Solid state storage is the most important performance component found in a modern system today. Without it, you do not even have a performance system.
Being one of the largest flash memory manufacturers on the planet gives Toshiba several advantages that lead to an awesome product like the Q Series Pro. Toshiba can have their pick of the very best flash they make, and it doesn't cost them a dime more than initial production cost for that advantage. The very nature of flash means that some of the flash they produce will be much, much faster than the rest. We're just speculating here, and we have no data to prove this, but we think that Toshiba has indeed utilized binned flash that's so good that they really don't need a DRAM buffer to enhance the performance of the Q Series Pro.
Toshiba is one of the world's largest companies, and as such, they have the resources necessary to write their own specialized firmware. Toshiba's firmware engineers created specialized firmware for the Q Series Pro that's their own exclusive IP. We believe, and again we are only speculating here, that the controller utilized on the Q Series Pro is more than likely Marvell silicon. The thing about utilizing Marvell silicon is that Marvell provides the chip, but not the firmware. Whatever the actual facts of the matter are, Toshiba is keeping that knowledge under wraps.
Today, we learned that you can't judge a book by its cover, and if you win the race, it doesn't matter that you started last. Like I said, if you just FOB test, and don't throw data into the mix, then you wouldn't know that the Q Series Pro comes into its own when its loaded up with data, and written into a steady state. You would just think you had an average SSD; when in reality, it is actually one of the fastest SSD's ever made. We also learned that some of our preconceived notions about synthetic performance indicators (like high 4K QD 1 read/write performance) can't always predict a drive's real-world performance potential.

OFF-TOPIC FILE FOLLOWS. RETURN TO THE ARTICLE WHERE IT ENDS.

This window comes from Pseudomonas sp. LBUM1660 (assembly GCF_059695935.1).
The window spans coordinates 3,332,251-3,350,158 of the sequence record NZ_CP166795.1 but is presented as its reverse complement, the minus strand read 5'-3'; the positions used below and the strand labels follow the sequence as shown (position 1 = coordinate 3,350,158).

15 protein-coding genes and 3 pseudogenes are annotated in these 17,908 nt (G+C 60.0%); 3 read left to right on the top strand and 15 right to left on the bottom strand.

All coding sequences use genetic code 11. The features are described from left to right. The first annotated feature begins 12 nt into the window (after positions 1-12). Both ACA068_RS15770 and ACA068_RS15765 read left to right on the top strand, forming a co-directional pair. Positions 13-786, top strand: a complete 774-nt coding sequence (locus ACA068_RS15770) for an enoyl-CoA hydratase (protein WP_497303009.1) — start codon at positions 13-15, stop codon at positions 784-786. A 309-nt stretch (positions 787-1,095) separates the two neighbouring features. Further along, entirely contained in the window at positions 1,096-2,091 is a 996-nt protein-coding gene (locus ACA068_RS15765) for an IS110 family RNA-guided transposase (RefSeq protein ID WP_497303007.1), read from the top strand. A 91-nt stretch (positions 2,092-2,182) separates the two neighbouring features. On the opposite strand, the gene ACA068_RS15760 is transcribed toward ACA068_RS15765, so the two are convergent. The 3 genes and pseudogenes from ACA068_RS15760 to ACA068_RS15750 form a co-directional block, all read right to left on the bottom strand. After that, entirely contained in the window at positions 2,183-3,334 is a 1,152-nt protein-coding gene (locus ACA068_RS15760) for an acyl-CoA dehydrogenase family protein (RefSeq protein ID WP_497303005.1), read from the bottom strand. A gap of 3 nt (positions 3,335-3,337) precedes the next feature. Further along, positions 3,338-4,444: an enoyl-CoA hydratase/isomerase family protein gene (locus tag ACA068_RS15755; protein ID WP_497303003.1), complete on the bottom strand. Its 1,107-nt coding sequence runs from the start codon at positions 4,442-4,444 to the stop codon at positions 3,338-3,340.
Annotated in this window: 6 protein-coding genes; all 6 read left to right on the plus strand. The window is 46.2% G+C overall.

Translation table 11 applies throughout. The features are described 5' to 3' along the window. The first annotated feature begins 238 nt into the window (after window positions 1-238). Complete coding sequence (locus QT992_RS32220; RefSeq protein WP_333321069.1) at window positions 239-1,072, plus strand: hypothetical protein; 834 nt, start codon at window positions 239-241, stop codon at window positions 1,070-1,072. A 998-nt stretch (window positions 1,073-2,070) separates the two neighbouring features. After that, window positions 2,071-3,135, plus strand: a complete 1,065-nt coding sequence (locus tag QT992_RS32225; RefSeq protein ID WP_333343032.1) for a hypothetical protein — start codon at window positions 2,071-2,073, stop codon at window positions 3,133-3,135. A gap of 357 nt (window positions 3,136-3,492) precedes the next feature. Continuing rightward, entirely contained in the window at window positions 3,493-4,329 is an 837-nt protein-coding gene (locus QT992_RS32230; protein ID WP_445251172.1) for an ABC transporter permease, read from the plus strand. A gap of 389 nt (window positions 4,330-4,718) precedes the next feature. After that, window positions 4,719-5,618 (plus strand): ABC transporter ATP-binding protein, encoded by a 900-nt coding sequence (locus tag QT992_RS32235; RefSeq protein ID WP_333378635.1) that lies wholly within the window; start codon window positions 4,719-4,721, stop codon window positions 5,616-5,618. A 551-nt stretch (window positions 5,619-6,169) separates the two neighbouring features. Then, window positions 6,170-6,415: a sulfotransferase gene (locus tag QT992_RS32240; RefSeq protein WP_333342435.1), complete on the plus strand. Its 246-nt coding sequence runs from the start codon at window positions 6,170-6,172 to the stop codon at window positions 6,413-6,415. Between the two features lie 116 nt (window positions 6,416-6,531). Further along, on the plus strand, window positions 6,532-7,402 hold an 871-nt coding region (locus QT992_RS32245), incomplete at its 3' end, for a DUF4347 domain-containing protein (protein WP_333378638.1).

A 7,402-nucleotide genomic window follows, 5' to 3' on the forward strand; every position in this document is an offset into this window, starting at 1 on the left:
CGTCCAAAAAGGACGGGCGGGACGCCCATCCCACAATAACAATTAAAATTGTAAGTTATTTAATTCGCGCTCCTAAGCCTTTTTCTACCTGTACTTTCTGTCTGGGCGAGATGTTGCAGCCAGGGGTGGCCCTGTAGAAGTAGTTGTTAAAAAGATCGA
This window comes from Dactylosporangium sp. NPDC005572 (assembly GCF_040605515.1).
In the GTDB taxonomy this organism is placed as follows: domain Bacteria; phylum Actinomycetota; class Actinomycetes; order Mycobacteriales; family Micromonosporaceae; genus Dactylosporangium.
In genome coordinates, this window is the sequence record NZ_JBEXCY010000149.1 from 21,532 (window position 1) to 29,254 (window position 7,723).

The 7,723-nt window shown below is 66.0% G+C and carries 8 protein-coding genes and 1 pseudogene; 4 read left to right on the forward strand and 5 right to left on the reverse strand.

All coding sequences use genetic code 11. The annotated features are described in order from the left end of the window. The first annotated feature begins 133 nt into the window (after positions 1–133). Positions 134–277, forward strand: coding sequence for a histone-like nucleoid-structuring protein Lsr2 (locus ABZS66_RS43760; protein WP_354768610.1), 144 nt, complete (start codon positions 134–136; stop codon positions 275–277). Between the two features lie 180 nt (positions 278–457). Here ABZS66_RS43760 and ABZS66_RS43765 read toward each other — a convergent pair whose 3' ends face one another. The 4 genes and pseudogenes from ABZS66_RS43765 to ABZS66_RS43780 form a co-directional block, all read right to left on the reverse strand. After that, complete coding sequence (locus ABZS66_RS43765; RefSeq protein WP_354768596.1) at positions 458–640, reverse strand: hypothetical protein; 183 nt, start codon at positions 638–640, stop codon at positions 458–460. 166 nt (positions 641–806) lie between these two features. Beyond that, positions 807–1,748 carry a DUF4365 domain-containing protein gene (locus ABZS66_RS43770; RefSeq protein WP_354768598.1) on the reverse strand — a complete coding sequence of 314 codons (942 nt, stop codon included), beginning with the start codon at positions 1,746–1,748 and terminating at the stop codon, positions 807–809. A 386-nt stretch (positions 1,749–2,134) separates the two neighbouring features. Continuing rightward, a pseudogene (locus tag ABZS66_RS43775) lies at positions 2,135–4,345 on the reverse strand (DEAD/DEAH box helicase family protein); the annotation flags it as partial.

Toshiba's Q Series Pro is a bona fide Hyper-Class SSD, and if that wasn't enough, it's also one of the most cost-effective solid state solutions on the market. For the moment, Toshiba's Q Series Pro is our performance champion, despite its choppy write performance in our synthetic benchmarks. Hopefully we can get some other capacities in the lab soon for some more RAID goodness.
RAIDing two or more drives together provides you with storage that takes performance to the next level, and is something I recommend you try. Once you go RAID, there's no going back.
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